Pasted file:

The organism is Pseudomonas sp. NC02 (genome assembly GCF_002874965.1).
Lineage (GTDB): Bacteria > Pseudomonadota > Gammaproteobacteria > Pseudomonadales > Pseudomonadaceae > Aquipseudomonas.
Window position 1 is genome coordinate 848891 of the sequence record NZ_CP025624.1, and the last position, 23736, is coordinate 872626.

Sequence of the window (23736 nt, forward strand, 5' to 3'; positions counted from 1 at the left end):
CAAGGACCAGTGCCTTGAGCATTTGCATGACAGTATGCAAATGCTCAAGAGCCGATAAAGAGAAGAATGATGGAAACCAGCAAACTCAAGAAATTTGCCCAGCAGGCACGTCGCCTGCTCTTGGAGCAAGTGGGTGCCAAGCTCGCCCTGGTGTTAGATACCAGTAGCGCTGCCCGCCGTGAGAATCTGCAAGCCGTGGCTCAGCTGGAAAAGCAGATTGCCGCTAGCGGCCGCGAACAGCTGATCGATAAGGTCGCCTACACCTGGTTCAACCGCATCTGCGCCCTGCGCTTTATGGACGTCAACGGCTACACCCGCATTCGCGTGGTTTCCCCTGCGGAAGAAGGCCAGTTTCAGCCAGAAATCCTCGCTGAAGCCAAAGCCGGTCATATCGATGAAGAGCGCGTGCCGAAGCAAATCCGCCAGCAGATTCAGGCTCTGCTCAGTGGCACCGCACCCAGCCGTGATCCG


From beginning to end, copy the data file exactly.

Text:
The organism is Pseudomonas sp. NC02 (genome assembly GCF_002874965.1).
Lineage (GTDB): Bacteria > Pseudomonadota > Gammaproteobacteria > Pseudomonadales > Pseudomonadaceae > Aquipseudomonas.
Window position 1 is genome coordinate 848891 of the sequence record NZ_CP025624.1, and the last position, 23736, is coordinate 872626.

Sequence of the window (23736 nt, forward strand, 5' to 3'; positions counted from 1 at the left end):
CAAGGACCAGTGCCTTGAGCATTTGCATGACAGTATGCAAATGCTCAAGAGCCGATAAAGAGAAGAATGATGGAAACCAGCAAACTCAAGAAATTTGCCCAGCAGGCACGTCGCCTGCTCTTGGAGCAAGTGGGTGCCAAGCTCGCCCTGGTGTTAGATACCAGTAGCGCTGCCCGCCGTGAGAATCTGCAAGCCGTGGCTCAGCTGGAAAAGCAGATTGCCGCTAGCGGCCGCGAACAGCTGATCGATAAGGTCGCCTACACCTGGTTCAACCGCATCTGCGCCCTGCGCTTTATGGACGTCAACGGCTACACCCGCATTCGCGTGGTTTCCCCTGCGGAAGAAGGCCAGTTTCAGCCAGAAATCCTCGCTGAAGCCAAAGCCGGTCATATCGATGAAGAGCGCGTGCCGAAGCAAATCCGCCAGCAGATTCAGGCTCTGCTCAGTGGCACCGCACCCAGCCGTGATCCG